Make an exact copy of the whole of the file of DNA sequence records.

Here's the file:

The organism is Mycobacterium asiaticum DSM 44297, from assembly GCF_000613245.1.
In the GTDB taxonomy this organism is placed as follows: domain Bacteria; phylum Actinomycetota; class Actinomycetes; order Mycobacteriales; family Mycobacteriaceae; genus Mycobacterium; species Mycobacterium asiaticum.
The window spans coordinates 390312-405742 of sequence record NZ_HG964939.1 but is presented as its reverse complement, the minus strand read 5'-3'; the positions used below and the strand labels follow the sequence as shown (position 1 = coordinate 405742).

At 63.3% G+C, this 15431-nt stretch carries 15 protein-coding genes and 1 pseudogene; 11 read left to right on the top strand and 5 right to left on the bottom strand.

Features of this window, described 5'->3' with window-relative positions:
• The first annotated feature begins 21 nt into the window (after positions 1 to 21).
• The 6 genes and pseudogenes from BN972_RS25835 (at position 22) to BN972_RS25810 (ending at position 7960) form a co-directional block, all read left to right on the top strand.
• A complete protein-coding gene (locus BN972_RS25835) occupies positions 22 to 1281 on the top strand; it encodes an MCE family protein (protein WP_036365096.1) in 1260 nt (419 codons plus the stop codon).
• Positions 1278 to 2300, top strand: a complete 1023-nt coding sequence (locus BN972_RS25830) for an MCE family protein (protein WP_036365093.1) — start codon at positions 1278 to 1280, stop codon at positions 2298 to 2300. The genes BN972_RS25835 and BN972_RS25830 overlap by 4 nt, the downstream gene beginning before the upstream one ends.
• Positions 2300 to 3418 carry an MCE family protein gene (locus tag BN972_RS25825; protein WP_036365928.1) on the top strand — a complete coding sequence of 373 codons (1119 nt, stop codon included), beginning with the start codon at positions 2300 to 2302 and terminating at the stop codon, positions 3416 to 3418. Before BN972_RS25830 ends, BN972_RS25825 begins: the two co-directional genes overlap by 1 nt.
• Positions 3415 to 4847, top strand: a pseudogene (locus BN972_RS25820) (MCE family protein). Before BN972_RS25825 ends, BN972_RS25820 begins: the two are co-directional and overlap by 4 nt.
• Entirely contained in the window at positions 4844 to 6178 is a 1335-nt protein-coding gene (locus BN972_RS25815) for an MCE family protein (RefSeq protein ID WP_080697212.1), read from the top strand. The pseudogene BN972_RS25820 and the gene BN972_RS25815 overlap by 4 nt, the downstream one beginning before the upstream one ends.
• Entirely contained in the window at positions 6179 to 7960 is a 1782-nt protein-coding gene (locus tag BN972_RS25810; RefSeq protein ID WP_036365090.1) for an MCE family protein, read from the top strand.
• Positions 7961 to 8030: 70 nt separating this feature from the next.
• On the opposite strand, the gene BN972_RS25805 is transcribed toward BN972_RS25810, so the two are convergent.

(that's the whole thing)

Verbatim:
The organism is Mycobacterium asiaticum DSM 44297, from assembly GCF_000613245.1.
In the GTDB taxonomy this organism is placed as follows: domain Bacteria; phylum Actinomycetota; class Actinomycetes; order Mycobacteriales; family Mycobacteriaceae; genus Mycobacterium; species Mycobacterium asiaticum.
The window spans coordinates 390312-405742 of sequence record NZ_HG964939.1 but is presented as its reverse complement, the minus strand read 5'-3'; the positions used below and the strand labels follow the sequence as shown (position 1 = coordinate 405742).

At 63.3% G+C, this 15431-nt stretch carries 15 protein-coding genes and 1 pseudogene; 11 read left to right on the top strand and 5 right to left on the bottom strand.

Features of this window, described 5'->3' with window-relative positions:
• The first annotated feature begins 21 nt into the window (after positions 1 to 21).
• The 6 genes and pseudogenes from BN972_RS25835 (at position 22) to BN972_RS25810 (ending at position 7960) form a co-directional block, all read left to right on the top strand.
• A complete protein-coding gene (locus BN972_RS25835) occupies positions 22 to 1281 on the top strand; it encodes an MCE family protein (protein WP_036365096.1) in 1260 nt (419 codons plus the stop codon).
• Positions 1278 to 2300, top strand: a complete 1023-nt coding sequence (locus BN972_RS25830) for an MCE family protein (protein WP_036365093.1) — start codon at positions 1278 to 1280, stop codon at positions 2298 to 2300. The genes BN972_RS25835 and BN972_RS25830 overlap by 4 nt, the downstream gene beginning before the upstream one ends.
• Positions 2300 to 3418 carry an MCE family protein gene (locus tag BN972_RS25825; protein WP_036365928.1) on the top strand — a complete coding sequence of 373 codons (1119 nt, stop codon included), beginning with the start codon at positions 2300 to 2302 and terminating at the stop codon, positions 3416 to 3418. Before BN972_RS25830 ends, BN972_RS25825 begins: the two co-directional genes overlap by 1 nt.
• Positions 3415 to 4847, top strand: a pseudogene (locus BN972_RS25820) (MCE family protein). Before BN972_RS25825 ends, BN972_RS25820 begins: the two are co-directional and overlap by 4 nt.
• Entirely contained in the window at positions 4844 to 6178 is a 1335-nt protein-coding gene (locus BN972_RS25815) for an MCE family protein (RefSeq protein ID WP_080697212.1), read from the top strand. The pseudogene BN972_RS25820 and the gene BN972_RS25815 overlap by 4 nt, the downstream one beginning before the upstream one ends.
• Entirely contained in the window at positions 6179 to 7960 is a 1782-nt protein-coding gene (locus tag BN972_RS25810; RefSeq protein ID WP_036365090.1) for an MCE family protein, read from the top strand.
• Positions 7961 to 8030: 70 nt separating this feature from the next.
• On the opposite strand, the gene BN972_RS25805 is transcribed toward BN972_RS25810, so the two are convergent.